The brachial plexus is a network of nerves responsible for transmitting messages from the spine to the hand, arm, and shoulder. A brachial plexus injury appears when any of these nerves are compressed or stretched. These minor injuries are commonly referred to as burners or stingers in football or other contact sports.
In more serious instances of brachial plexus lesions, the nerves are completely torn or ripped away from the spinal cord. These types of injuries are typically the result of automobile accidents. Ripped or torn brachial plexus nerves may leave the patient’s arm paralyzed with a loss of sensation and function.
With brachial plexus injuries, the patient’s rate of recovery depends on the severity and type of injury. It’s imperative for the physician to properly diagnose the injury to decide whether the patient has the potential for a spontaneous recovery.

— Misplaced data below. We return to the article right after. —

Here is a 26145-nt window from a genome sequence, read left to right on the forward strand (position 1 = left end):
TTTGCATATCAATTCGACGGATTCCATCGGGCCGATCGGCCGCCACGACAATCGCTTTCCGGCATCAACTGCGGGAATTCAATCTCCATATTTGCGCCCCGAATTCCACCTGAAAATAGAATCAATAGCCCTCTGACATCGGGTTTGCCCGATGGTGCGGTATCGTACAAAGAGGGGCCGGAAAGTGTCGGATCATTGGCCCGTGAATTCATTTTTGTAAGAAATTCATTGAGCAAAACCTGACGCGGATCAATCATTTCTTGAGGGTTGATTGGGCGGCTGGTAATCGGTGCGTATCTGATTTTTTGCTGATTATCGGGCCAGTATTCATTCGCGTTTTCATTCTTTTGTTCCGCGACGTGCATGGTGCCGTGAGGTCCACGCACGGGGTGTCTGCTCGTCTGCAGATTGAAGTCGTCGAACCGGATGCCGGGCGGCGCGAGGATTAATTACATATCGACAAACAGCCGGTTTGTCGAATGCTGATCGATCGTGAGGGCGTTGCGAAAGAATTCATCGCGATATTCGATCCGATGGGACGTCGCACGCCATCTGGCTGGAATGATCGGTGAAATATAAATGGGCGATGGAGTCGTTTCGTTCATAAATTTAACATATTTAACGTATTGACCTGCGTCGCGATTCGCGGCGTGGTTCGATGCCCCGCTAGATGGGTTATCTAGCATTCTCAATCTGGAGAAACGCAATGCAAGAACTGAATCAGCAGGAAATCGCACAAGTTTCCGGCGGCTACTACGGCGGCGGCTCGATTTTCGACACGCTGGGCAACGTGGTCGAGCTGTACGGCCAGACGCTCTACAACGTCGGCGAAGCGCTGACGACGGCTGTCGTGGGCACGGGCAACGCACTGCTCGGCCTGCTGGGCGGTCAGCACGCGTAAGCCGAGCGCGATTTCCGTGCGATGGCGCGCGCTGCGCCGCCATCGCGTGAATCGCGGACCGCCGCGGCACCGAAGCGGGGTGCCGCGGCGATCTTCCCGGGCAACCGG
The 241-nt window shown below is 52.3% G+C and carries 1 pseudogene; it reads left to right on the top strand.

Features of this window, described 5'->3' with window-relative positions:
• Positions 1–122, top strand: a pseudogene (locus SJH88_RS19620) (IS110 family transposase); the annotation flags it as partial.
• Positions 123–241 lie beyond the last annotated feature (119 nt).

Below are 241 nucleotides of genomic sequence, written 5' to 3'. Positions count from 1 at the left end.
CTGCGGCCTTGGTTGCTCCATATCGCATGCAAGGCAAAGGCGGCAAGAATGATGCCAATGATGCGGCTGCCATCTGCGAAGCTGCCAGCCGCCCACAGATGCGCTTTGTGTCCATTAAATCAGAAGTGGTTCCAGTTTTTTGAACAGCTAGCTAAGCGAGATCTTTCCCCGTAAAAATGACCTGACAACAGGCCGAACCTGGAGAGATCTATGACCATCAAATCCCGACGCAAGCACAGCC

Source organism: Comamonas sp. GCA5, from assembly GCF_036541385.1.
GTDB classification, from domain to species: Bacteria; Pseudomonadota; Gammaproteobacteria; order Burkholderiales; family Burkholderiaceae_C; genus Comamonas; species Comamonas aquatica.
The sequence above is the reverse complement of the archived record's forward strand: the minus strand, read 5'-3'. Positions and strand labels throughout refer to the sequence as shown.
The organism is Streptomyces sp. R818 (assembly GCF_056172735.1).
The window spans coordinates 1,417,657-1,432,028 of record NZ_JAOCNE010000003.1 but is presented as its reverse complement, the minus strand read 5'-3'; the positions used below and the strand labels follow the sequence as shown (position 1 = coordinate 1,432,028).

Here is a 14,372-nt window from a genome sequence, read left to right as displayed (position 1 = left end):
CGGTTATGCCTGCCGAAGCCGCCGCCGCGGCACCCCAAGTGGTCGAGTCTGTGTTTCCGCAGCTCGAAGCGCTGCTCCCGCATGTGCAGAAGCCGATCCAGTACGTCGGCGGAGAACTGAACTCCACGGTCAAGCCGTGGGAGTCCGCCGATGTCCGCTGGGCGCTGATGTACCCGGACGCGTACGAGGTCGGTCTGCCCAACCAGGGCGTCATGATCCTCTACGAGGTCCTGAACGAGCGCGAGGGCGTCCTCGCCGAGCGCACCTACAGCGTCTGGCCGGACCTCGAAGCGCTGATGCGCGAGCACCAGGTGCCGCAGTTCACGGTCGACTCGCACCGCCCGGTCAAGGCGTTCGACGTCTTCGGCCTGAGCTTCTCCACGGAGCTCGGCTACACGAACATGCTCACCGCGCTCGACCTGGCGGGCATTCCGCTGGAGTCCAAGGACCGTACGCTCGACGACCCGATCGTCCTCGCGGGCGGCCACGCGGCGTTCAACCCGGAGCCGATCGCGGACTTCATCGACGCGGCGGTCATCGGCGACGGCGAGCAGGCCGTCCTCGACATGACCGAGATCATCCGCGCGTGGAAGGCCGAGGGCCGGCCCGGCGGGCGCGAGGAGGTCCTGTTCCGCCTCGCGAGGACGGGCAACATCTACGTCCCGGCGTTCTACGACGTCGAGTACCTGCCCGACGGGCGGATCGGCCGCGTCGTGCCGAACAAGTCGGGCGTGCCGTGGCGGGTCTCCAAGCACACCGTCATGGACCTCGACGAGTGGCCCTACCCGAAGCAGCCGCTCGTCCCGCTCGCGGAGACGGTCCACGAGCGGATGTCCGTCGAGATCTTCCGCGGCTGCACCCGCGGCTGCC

As previously mentioned, minor brachial plexus nerve stretches or compressions may be able to heal on their own within three to four months. During this time, physical therapy may be used as a treatment to expedite the recovery process.
However, if the rate of recovery doesn’t suit the patient or if the injury is severe enough, the physician may recommend a surgical option. Surgical interventions are designed to serve two different functions:
Repair of the brachial plexus injury
Confirmation of diagnosis